The Mallard is the most recognizable species of waterfowl, often being the only species of duck present in ponds and small streams near cities and towns. This large duck is about 20 to 24 inches long with an oval-shaped body and short tail. Males are splotchy brown and tan with a green head and yellow bill, while females are speckled brown and tan with a dull brown bill. Both sexes have orange legs and a blue diamond on the wings. The Mallard is common across North America and Eurasia. This species may be found from the Arctic Circle south to the tropics. While some Mallard populations migrate between separate breeding and wintering grounds, many populations living in human-altered environments are non-migratory. Mallards are usually found in and around rivers, streams, lakes, or ponds. They eat a variety of foods, including insects, snails, and grains. Mallards are often present in large numbers where ducks are fed by humans. Mallards are often found floating on the water’s surface, occasionally dabbling (submerging their head and chest while their legs and tail stick out of the water) to find food. These ducks are also capable of taking off directly from the water. They may also be found on land, where they may be observed walking, or in the air, where they may be observed making swift and direct flights between bodies of water. They are most active during the day.

Threat Status: Least Concern

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Reid Rumelt

Brief Summary

provided by Ecomare
You find the mallard ducks almost anywhere where there is calm shallow water. So it's not surprising to find them in the middle of cities. They feed mostly on plants and seeds but also animal matter in the water. In the cities, they eat mostly bread. The Netherlands has lots of mallard ducks. Some years, 400,000 mallards were estimated.
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Anas platyrhynchos

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The Mallard is the most recognizable species of waterfowl, often being the only species of duck present in ponds and small streams near cities and towns. This large duck is about 20 to 24 inches long with an oval-shaped body and short tail. Males are splotchy brown and tan with a green head and yellow bill, while females are speckled brown and tan with a dull brown bill. Both sexes have orange legs and a blue diamond on the wings. The Mallard is common across North America and Eurasia. This species may be found from the Arctic Circle south to the tropics. While some Mallard populations migrate between separate breeding and wintering grounds, many populations living in human-altered environments are non-migratory. Mallards are usually found in and around rivers, streams, lakes, or ponds. They eat a variety of foods, including insects, snails, and grains. Mallards are often present in large numbers where ducks are fed by humans. Mallards are often found floating on the water’s surface, occasionally dabbling (submerging their head and chest while their legs and tail stick out of the water) to find food. These ducks are also capable of taking off directly from the water. They may also be found on land, where they may be observed walking, or in the air, where they may be observed making swift and direct flights between bodies of water. They are most active during the day.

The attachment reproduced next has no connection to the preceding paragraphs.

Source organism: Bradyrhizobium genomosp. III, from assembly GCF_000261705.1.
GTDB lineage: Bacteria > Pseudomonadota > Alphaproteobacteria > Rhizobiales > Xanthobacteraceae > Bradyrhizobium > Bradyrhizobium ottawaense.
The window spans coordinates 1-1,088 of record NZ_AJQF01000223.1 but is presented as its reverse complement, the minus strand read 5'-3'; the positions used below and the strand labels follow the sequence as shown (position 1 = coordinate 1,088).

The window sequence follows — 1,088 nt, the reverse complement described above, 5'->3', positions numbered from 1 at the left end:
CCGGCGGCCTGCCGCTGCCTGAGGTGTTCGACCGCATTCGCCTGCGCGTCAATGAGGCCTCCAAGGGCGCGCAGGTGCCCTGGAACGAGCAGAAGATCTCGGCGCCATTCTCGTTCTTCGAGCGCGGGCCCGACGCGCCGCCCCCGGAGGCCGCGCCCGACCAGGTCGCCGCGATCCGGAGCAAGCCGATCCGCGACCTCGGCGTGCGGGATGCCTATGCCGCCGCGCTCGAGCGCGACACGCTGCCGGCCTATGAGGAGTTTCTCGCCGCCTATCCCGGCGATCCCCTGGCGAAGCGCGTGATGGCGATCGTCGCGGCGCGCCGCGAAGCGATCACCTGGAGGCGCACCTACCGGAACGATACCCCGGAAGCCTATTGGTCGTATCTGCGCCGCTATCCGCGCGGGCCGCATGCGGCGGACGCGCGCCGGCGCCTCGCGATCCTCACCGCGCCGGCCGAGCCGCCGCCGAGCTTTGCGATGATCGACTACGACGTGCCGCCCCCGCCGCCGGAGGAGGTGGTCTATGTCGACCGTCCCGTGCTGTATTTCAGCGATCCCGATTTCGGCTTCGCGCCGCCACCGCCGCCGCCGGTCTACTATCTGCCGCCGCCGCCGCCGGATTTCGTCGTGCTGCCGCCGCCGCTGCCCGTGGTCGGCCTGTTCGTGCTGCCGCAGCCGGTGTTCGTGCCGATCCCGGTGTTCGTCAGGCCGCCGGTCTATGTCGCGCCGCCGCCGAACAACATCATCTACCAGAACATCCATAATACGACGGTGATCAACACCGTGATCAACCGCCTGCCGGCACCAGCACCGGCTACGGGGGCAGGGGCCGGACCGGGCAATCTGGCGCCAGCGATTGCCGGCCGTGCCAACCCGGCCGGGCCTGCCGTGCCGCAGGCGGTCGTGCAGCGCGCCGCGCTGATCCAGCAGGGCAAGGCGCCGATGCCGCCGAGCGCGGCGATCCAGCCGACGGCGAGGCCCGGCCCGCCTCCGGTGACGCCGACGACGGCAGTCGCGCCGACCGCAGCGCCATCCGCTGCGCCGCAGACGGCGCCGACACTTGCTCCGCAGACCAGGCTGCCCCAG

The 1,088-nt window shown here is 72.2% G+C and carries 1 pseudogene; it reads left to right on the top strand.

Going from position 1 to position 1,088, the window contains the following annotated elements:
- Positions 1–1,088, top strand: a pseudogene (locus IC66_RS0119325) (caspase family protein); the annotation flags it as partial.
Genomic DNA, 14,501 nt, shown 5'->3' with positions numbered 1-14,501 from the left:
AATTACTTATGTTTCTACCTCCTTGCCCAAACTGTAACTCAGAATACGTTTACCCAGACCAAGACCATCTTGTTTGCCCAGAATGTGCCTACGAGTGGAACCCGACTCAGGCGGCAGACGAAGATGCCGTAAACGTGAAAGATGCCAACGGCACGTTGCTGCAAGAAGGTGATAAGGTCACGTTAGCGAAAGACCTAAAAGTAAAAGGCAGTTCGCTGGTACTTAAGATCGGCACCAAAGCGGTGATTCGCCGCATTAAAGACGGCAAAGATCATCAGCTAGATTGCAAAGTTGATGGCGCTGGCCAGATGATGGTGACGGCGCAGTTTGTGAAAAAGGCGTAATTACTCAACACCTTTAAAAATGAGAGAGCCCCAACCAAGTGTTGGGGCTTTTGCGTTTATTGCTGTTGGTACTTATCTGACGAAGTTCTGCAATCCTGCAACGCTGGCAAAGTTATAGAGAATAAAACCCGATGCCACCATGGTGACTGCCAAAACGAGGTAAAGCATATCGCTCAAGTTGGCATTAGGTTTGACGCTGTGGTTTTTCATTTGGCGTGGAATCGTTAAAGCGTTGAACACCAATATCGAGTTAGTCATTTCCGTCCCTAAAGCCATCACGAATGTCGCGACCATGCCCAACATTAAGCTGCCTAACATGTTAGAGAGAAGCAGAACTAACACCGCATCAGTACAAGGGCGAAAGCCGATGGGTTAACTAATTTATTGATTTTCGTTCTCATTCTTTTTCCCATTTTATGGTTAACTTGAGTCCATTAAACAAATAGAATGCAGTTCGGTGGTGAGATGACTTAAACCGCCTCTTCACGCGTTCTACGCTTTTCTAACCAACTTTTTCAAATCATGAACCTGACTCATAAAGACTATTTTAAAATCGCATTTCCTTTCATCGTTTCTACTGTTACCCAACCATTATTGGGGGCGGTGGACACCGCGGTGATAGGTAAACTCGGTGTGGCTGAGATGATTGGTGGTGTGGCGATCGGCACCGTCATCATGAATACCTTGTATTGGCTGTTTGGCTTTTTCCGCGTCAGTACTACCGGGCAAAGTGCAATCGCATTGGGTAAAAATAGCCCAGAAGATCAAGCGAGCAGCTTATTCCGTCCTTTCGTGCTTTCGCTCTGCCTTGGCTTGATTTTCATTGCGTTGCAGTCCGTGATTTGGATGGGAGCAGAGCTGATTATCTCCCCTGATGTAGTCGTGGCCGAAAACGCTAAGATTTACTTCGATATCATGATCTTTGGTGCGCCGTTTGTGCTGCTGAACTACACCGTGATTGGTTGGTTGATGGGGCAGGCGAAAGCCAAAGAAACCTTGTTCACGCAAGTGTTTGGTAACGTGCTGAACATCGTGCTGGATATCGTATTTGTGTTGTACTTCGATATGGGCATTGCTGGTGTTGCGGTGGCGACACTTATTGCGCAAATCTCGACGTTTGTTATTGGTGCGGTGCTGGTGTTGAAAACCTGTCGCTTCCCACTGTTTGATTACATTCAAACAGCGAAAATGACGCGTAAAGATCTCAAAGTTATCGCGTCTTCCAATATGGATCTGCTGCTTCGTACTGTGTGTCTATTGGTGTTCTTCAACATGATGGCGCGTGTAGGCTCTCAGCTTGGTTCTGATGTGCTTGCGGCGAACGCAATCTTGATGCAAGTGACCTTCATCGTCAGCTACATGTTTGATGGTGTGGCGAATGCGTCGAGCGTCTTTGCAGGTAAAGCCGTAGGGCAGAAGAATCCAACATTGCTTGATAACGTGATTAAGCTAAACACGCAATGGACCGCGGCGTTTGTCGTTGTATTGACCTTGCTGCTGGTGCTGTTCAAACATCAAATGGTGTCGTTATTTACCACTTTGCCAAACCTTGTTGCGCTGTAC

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Rumelt, Reid B. Anas platyrhynchos. June-July 2012. Brief natural history summary of Anas platyrhynchos. Smithsonian's National Museum of Natural History, Washington, D.C.
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Robert Costello (kearins)
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Associated Plant Communities

provided by Fire Effects Information System Animals
More info for the term: marsh

Mallards mostly inhabit wetland plant communities composed of marsh
species such as cattail (Typha spp.), bulrush (Scirpus spp.), smartweed
(Polygonum spp.), sedge (Carex spp.), and (Phragmites spp.).  They also
inhabit brome (Bromus spp.)-wheatgrass (Agropyron spp.) communities
[12].  Mallards may use upland meadows for nesting; plants in these
meadows may include aster (Aster spp.), sowthistle (Sonchus arvensis),
and white-top grass (Scholochloa festucacea) [17].


REFERENCES :
NO-ENTRY
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bibliographic citation
Snyder, S. A. 1993. Anas platyrhynchos. In: Fire Effects Information System, [Online]. U.S. Department of Agriculture, Forest Service, Rocky Mountain Research Station, Fire Sciences Laboratory (Producer). Available: http://www.fs.fed.us/database/feis/

Common Names

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mallard
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Snyder, S. A. 1993. Anas platyrhynchos. In: Fire Effects Information System, [Online]. U.S. Department of Agriculture, Forest Service, Rocky Mountain Research Station, Fire Sciences Laboratory (Producer). Available: http://www.fs.fed.us/database/feis/

Cover Requirements

provided by Fire Effects Information System Animals
Mallards are very adaptable and appear to have only a few specific
requirements.  They need enough dry ground away from the water's edge
for nesting yet plenty of pond area for feeding [2,17].  Also, mallards
need the previous year's dead vegetation for nests [15].
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bibliographic citation
Snyder, S. A. 1993. Anas platyrhynchos. In: Fire Effects Information System, [Online]. U.S. Department of Agriculture, Forest Service, Rocky Mountain Research Station, Fire Sciences Laboratory (Producer). Available: http://www.fs.fed.us/database/feis/

Distribution

provided by Fire Effects Information System Animals
The mallard has a circumpolar distribution.  It occurs throughout North
America from northern Canada and Alaska south into Mexico and from coast